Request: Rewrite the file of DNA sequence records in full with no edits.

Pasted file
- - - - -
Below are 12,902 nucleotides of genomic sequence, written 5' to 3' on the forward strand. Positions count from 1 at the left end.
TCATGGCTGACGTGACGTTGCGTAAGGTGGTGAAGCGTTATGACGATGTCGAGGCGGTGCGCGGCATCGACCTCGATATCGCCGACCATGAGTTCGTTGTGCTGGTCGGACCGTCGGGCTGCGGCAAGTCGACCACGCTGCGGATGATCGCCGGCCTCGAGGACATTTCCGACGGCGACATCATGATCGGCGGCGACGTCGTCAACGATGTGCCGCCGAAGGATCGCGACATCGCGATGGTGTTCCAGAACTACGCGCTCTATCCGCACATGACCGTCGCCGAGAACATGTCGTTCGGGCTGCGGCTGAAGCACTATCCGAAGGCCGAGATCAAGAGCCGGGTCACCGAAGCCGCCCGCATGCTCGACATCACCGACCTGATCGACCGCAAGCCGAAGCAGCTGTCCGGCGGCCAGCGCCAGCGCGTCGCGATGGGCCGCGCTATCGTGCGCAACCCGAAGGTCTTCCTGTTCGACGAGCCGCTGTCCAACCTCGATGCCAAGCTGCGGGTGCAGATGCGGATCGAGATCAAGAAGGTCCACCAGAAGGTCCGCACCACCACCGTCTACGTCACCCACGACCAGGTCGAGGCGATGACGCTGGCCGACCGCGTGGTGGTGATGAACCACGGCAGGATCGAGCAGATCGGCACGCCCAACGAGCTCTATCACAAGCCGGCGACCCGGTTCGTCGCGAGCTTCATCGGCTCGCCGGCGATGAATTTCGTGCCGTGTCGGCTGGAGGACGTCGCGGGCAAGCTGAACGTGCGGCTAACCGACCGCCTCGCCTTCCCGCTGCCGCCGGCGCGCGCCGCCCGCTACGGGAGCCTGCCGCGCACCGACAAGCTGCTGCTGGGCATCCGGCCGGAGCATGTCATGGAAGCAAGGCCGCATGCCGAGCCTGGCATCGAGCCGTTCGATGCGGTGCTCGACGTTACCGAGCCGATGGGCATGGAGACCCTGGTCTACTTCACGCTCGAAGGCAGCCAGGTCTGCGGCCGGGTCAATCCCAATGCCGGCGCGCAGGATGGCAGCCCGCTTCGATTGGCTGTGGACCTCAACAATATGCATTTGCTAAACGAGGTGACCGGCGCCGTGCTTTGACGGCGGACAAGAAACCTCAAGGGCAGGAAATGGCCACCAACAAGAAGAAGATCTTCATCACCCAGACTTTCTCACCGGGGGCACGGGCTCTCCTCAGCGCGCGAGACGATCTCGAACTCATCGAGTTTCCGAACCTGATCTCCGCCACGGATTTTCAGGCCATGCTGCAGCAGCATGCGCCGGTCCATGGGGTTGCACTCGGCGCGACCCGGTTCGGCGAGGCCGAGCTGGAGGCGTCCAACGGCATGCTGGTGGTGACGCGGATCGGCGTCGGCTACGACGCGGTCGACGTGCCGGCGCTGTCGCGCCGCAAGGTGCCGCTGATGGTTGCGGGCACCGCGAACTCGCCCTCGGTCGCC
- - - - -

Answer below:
Below are 12,902 nucleotides of genomic sequence, written 5' to 3' on the forward strand. Positions count from 1 at the left end.
TCATGGCTGACGTGACGTTGCGTAAGGTGGTGAAGCGTTATGACGATGTCGAGGCGGTGCGCGGCATCGACCTCGATATCGCCGACCATGAGTTCGTTGTGCTGGTCGGACCGTCGGGCTGCGGCAAGTCGACCACGCTGCGGATGATCGCCGGCCTCGAGGACATTTCCGACGGCGACATCATGATCGGCGGCGACGTCGTCAACGATGTGCCGCCGAAGGATCGCGACATCGCGATGGTGTTCCAGAACTACGCGCTCTATCCGCACATGACCGTCGCCGAGAACATGTCGTTCGGGCTGCGGCTGAAGCACTATCCGAAGGCCGAGATCAAGAGCCGGGTCACCGAAGCCGCCCGCATGCTCGACATCACCGACCTGATCGACCGCAAGCCGAAGCAGCTGTCCGGCGGCCAGCGCCAGCGCGTCGCGATGGGCCGCGCTATCGTGCGCAACCCGAAGGTCTTCCTGTTCGACGAGCCGCTGTCCAACCTCGATGCCAAGCTGCGGGTGCAGATGCGGATCGAGATCAAGAAGGTCCACCAGAAGGTCCGCACCACCACCGTCTACGTCACCCACGACCAGGTCGAGGCGATGACGCTGGCCGACCGCGTGGTGGTGATGAACCACGGCAGGATCGAGCAGATCGGCACGCCCAACGAGCTCTATCACAAGCCGGCGACCCGGTTCGTCGCGAGCTTCATCGGCTCGCCGGCGATGAATTTCGTGCCGTGTCGGCTGGAGGACGTCGCGGGCAAGCTGAACGTGCGGCTAACCGACCGCCTCGCCTTCCCGCTGCCGCCGGCGCGCGCCGCCCGCTACGGGAGCCTGCCGCGCACCGACAAGCTGCTGCTGGGCATCCGGCCGGAGCATGTCATGGAAGCAAGGCCGCATGCCGAGCCTGGCATCGAGCCGTTCGATGCGGTGCTCGACGTTACCGAGCCGATGGGCATGGAGACCCTGGTCTACTTCACGCTCGAAGGCAGCCAGGTCTGCGGCCGGGTCAATCCCAATGCCGGCGCGCAGGATGGCAGCCCGCTTCGATTGGCTGTGGACCTCAACAATATGCATTTGCTAAACGAGGTGACCGGCGCCGTGCTTTGACGGCGGACAAGAAACCTCAAGGGCAGGAAATGGCCACCAACAAGAAGAAGATCTTCATCACCCAGACTTTCTCACCGGGGGCACGGGCTCTCCTCAGCGCGCGAGACGATCTCGAACTCATCGAGTTTCCGAACCTGATCTCCGCCACGGATTTTCAGGCCATGCTGCAGCAGCATGCGCCGGTCCATGGGGTTGCACTCGGCGCGACCCGGTTCGGCGAGGCCGAGCTGGAGGCGTCCAACGGCATGCTGGTGGTGACGCGGATCGGCGTCGGCTACGACGCGGTCGACGTGCCGGCGCTGTCGCGCCGCAAGGTGCCGCTGATGGTTGCGGGCACCGCGAACTCGCCCTCGGTCGCC